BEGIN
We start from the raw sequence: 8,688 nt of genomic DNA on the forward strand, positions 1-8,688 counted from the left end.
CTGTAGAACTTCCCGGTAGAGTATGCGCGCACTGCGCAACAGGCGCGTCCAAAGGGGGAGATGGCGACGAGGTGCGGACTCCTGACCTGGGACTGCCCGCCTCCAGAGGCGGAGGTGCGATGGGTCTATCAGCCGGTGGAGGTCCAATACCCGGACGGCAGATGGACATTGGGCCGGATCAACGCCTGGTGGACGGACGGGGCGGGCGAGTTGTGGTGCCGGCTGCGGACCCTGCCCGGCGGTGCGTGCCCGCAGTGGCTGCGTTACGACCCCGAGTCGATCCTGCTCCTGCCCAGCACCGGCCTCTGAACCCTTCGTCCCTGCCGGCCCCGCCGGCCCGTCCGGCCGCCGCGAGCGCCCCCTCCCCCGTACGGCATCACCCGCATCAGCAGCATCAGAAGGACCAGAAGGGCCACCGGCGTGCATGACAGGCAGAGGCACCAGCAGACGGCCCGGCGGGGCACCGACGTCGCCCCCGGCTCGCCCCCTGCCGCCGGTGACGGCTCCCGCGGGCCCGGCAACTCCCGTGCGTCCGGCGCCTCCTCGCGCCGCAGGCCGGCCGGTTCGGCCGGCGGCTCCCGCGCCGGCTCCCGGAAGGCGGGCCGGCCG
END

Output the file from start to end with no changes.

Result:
We start from the raw sequence: 8,688 nt of genomic DNA on the forward strand, positions 1-8,688 counted from the left end.
CTGTAGAACTTCCCGGTAGAGTATGCGCGCACTGCGCAACAGGCGCGTCCAAAGGGGGAGATGGCGACGAGGTGCGGACTCCTGACCTGGGACTGCCCGCCTCCAGAGGCGGAGGTGCGATGGGTCTATCAGCCGGTGGAGGTCCAATACCCGGACGGCAGATGGACATTGGGCCGGATCAACGCCTGGTGGACGGACGGGGCGGGCGAGTTGTGGTGCCGGCTGCGGACCCTGCCCGGCGGTGCGTGCCCGCAGTGGCTGCGTTACGACCCCGAGTCGATCCTGCTCCTGCCCAGCACCGGCCTCTGAACCCTTCGTCCCTGCCGGCCCCGCCGGCCCGTCCGGCCGCCGCGAGCGCCCCCTCCCCCGTACGGCATCACCCGCATCAGCAGCATCAGAAGGACCAGAAGGGCCACCGGCGTGCATGACAGGCAGAGGCACCAGCAGACGGCCCGGCGGGGCACCGACGTCGCCCCCGGCTCGCCCCCTGCCGCCGGTGACGGCTCCCGCGGGCCCGGCAACTCCCGTGCGTCCGGCGCCTCCTCGCGCCGCAGGCCGGCCGGTTCGGCCGGCGGCTCCCGCGCCGGCTCCCGGAAGGCGGGCCGGCCG